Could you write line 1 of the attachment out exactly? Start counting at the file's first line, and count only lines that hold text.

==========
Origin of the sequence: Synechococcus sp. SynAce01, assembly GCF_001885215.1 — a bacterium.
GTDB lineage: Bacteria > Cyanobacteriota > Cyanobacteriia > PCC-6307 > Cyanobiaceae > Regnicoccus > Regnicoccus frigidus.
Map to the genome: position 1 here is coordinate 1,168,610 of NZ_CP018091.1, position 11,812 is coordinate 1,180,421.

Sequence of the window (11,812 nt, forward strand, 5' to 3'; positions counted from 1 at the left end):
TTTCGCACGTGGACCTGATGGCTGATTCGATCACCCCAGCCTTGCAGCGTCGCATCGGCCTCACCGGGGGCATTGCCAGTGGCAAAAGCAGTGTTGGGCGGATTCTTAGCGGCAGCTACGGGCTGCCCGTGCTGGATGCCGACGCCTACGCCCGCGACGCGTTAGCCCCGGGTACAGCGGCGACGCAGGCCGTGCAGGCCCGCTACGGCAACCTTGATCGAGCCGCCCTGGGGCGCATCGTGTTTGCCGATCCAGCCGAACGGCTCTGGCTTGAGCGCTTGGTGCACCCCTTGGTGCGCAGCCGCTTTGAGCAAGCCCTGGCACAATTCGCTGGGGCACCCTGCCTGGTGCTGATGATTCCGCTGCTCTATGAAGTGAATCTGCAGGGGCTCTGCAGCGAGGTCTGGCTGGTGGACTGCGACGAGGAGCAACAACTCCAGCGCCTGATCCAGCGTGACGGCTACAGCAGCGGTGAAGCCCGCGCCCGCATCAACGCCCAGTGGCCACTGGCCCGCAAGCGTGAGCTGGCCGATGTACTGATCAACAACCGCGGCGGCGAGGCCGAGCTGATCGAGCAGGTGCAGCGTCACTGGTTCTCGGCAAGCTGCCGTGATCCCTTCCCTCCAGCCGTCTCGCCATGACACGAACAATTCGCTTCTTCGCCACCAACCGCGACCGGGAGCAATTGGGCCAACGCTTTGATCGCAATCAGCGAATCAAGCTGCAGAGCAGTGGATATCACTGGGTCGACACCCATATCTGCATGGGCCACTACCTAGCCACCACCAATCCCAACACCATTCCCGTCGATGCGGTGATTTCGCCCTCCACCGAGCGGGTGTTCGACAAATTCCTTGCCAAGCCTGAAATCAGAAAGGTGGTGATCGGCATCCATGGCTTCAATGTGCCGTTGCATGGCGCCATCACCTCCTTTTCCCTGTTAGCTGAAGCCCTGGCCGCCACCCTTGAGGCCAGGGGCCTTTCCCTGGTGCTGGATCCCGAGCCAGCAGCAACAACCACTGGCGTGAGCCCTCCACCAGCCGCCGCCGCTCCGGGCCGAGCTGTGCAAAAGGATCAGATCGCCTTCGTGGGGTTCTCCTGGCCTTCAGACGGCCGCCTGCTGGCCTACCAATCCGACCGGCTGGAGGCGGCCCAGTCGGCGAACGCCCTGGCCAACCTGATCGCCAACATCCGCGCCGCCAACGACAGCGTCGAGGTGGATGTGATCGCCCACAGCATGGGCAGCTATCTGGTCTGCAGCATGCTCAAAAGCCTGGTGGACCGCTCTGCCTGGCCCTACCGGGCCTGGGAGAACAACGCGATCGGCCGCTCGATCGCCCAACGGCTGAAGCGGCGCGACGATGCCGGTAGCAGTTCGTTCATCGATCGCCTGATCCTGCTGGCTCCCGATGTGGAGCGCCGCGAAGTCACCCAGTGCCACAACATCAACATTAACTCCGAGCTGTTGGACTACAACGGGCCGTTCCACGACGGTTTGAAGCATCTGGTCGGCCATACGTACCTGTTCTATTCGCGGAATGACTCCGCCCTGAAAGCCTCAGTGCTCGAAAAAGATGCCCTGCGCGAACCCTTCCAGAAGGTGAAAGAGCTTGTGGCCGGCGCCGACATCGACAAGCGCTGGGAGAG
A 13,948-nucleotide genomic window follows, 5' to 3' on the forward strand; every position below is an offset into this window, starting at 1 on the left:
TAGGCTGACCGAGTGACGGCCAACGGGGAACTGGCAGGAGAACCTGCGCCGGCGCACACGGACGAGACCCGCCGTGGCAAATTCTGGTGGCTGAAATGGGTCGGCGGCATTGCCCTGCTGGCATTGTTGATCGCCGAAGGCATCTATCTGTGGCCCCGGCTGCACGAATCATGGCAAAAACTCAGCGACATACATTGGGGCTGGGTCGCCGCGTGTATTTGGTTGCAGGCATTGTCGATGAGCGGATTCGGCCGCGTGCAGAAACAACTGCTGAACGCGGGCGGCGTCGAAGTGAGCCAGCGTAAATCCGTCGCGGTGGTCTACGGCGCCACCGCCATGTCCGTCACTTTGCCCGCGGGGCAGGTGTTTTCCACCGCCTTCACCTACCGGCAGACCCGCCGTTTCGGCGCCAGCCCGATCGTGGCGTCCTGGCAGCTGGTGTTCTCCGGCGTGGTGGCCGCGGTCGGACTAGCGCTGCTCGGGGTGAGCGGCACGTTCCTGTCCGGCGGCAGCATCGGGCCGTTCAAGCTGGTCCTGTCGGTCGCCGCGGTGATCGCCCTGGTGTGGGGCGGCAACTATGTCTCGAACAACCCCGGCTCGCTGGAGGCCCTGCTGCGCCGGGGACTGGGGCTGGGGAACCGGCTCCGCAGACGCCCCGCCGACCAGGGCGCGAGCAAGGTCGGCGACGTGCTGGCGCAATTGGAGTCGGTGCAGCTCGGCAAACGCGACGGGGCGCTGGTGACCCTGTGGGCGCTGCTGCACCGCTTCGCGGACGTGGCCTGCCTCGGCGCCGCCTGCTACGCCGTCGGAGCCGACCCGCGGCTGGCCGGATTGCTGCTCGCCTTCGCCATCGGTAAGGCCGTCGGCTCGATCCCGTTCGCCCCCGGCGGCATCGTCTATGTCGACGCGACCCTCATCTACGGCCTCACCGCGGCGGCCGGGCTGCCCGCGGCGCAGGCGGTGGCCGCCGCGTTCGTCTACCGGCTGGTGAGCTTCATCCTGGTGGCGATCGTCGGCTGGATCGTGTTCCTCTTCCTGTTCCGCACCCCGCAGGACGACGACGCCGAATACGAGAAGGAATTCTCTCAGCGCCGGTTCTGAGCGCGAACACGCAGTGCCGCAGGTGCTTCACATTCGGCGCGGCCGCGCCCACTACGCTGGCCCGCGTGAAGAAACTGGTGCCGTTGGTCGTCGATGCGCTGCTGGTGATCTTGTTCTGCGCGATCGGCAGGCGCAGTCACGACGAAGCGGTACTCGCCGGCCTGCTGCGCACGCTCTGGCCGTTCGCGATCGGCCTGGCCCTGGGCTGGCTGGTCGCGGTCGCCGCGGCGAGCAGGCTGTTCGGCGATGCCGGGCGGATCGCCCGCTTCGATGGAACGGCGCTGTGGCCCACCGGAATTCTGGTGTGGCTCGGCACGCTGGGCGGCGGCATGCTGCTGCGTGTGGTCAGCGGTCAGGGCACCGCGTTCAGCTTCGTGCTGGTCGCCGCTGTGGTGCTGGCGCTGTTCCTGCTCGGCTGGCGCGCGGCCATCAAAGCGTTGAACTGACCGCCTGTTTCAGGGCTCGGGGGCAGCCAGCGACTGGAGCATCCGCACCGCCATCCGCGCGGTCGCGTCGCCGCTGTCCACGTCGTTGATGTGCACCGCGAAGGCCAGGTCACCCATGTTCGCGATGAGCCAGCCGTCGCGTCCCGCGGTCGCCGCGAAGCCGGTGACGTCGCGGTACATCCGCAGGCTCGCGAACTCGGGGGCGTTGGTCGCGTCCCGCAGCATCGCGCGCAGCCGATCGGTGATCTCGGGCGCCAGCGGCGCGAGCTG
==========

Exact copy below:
Origin of the sequence: Synechococcus sp. SynAce01, assembly GCF_001885215.1 — a bacterium.